Season of Creation, September 1 – October 4, 2020 Devotions offered by four leaders
Episcopal Church Presiding Bishop and Primate Michael Curry and the leaders of the Evangelical Lutheran Church in America (ELCA), the Anglican Church of Canada and the Evangelical Lutheran Church in Canada have prepared a series of devotions to observe the Season of Creation 2020, September 1–October 4.
The season, which begins on September 1 with the World Day of Prayer for the Care of Creation, is a time to join with the global Christian community in renewing, repairing and restoring commitments to God, to one another and to all of creation. For the four churches, it is also a time for strengthening relationships with one another. Through Scripture, hymns, advocacy and action, the weekly devotions, which are designed to be bulletin inserts for each of the five Sundays during the Season of Creation, begin Sunday, September 6, and invite people to live out their vocation as stewards of creation.
“We pray that our actions as stewards of God’s good creation will continue to deepen not only in this season, but for all time,” said The Rev. Elizabeth A. Eaton, presiding bishop of the Evangelical Lutheran Church in America (ELCA). “Even as our relations as churches are not bound by national or ecclesiastical borders, neither is our witness to the One who came to redeem all of creation.”
In addition to Eaton, the devotions were contributed by the Most Rev. Michael B. Curry, presiding bishop and primate, The Episcopal Church; the Rev. Susan C. Johnson, national bishop of the Evangelical Lutheran Church in Canada; and the Most Rev. Linda Nicholls, archbishop and primate of the Anglican Church of Canada.
“I pray that these reflections will open hearts and minds to experience our relationship in and with all of creation in new ways,” said Nicholls.
The first devotion for Sunday September 6 introduces the theme of “Renewing, repairing and restoring,” in which Curry, Eaton, Johnson, and Nichols stress the significance of a collective responsibility in caring for creation. They reflect, “Waking up to matters of climate justice and environmental stewardship are among the most important callings people have today. Over many years, through many voices, our churches have come to a growing conviction that loving our neighbor includes loving Mother Earth as a neighbor.”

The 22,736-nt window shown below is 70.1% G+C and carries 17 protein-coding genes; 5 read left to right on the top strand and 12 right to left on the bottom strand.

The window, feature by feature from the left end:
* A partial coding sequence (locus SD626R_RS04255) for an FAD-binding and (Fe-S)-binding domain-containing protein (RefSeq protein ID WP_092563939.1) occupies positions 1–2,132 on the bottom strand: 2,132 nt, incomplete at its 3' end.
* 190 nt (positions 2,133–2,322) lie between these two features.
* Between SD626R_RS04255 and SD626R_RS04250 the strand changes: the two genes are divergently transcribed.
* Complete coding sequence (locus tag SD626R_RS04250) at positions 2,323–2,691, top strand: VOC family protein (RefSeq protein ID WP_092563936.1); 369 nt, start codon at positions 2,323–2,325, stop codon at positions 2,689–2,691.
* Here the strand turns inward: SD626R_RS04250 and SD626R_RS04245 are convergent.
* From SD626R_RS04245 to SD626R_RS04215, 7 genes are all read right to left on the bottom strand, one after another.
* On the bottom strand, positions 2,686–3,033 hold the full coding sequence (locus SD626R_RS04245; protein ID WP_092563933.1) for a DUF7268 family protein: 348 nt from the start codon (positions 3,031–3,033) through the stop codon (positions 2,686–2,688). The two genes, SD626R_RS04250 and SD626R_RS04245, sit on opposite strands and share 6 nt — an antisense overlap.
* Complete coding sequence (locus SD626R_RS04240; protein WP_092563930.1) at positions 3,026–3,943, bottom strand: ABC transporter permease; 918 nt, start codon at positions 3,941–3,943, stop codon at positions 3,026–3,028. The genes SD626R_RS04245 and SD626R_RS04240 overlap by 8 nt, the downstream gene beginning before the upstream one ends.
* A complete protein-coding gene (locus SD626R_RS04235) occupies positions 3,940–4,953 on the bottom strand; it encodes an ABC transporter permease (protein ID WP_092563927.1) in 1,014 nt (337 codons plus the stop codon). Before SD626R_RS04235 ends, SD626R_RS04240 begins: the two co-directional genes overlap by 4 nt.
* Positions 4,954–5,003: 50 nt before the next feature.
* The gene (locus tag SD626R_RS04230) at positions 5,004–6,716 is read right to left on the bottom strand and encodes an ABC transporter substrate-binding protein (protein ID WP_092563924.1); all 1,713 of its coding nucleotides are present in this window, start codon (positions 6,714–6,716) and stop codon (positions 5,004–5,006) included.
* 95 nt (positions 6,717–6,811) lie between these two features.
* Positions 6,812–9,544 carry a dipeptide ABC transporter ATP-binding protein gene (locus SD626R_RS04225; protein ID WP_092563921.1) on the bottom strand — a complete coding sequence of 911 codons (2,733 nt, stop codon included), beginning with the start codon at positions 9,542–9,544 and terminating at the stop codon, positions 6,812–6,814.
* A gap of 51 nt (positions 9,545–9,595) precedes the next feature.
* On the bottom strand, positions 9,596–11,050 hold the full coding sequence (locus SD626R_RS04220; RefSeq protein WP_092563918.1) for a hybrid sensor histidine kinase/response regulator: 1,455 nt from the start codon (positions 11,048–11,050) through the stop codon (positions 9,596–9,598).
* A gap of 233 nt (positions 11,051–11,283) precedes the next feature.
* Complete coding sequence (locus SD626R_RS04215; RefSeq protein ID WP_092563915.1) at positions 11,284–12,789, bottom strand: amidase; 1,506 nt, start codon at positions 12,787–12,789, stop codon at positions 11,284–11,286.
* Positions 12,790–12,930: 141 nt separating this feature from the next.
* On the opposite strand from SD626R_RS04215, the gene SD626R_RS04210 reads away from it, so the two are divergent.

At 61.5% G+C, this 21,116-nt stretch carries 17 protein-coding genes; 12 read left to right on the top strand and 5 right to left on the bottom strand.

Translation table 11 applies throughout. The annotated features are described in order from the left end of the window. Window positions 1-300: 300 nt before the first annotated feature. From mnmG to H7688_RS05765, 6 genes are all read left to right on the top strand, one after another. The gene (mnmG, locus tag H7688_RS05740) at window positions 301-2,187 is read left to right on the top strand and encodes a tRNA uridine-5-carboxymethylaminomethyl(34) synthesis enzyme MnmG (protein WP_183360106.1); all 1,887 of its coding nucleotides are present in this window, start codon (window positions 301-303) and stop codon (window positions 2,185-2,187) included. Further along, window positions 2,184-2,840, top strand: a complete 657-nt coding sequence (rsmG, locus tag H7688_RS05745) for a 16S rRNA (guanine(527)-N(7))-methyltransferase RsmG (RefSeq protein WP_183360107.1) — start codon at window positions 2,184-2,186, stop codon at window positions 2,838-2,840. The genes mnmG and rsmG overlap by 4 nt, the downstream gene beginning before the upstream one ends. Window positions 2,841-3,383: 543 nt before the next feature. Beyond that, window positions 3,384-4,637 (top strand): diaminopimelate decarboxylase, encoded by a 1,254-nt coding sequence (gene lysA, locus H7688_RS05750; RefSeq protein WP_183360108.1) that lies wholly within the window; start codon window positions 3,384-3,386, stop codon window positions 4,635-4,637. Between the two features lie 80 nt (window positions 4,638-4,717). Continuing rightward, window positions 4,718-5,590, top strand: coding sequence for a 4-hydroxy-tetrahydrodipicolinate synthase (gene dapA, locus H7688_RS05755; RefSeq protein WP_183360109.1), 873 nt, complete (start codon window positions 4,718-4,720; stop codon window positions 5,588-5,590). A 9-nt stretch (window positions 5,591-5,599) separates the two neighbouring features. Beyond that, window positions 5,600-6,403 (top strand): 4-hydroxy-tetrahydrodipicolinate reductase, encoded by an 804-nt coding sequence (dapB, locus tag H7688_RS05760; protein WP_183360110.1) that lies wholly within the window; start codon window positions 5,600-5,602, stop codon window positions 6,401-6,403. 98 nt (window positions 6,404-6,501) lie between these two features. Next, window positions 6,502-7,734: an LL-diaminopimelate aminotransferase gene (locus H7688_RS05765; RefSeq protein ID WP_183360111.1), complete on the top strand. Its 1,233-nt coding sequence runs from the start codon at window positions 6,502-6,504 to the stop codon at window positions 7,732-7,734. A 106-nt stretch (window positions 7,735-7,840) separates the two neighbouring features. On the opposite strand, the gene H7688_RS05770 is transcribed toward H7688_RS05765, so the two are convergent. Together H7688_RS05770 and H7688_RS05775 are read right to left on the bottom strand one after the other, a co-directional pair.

“It is timely, relevant and exciting for our churches to join together in prayer, worship and reflection during the Season of Creation,” said Johnson. “With open hearts, minds and souls may we discern new actions and practices to show love for God’s creation.”
Curry said, “In this season of activism as we seek God’s liberating, life-giving love for all, may these prayers and devotions inspire us to care for a world in which all creation can flourish.”
The relations among the four churches have moved more closely toward “mutual recognition,” bringing into mutual relation the Episcopal and ELCA churches through the “Called to Common Mission” agreement in the United States and the Anglican and ELCA churches of Canada through the Waterloo Declaration. A Memorandum of Mutual Recognition (MMR) was approved by both Canadian churches in July 2019. The 2019 ELCA Churchwide Assembly adopted constitutional changes embracing the Anglican Church of Canada, and in November 2019 the Church Council adopted the MMR. One notable feature of the MMR is that it cites the experience of Indigenous people “not divided by national borders established by colonialist power” as grounds for expanding shared life among the churches. Once The Episcopal Church acts, the mutual recognition of the four churches will come into full effect.
About The Episcopal Church
Episcopalians believe in a loving, liberating, and life-giving God: Father, Son, and Holy Spirit. As constituent members of the Anglican Communion in the United States, The Episcopal Church descends from and partners with the Church of England and the Scottish Episcopal Church, and is part of the third largest group of Christians in the world. Episcopalians believe in following the teachings of Jesus Christ, whose life, death, and resurrection saved the world.
The Episcopal Church has a legacy of inclusion, aspiring to tell and exemplify God’s love for every human being. Women and men serve as bishops, priests, and deacons in The Episcopal Church. Laypeople and clergy cooperate as leaders at all levels of The Episcopal Church. Leadership is a gift from God, and can be expressed by all people in The Episcopal Church, regardless of sexual identity or orientation.
Episcopalians believe that God loves all – no exceptions.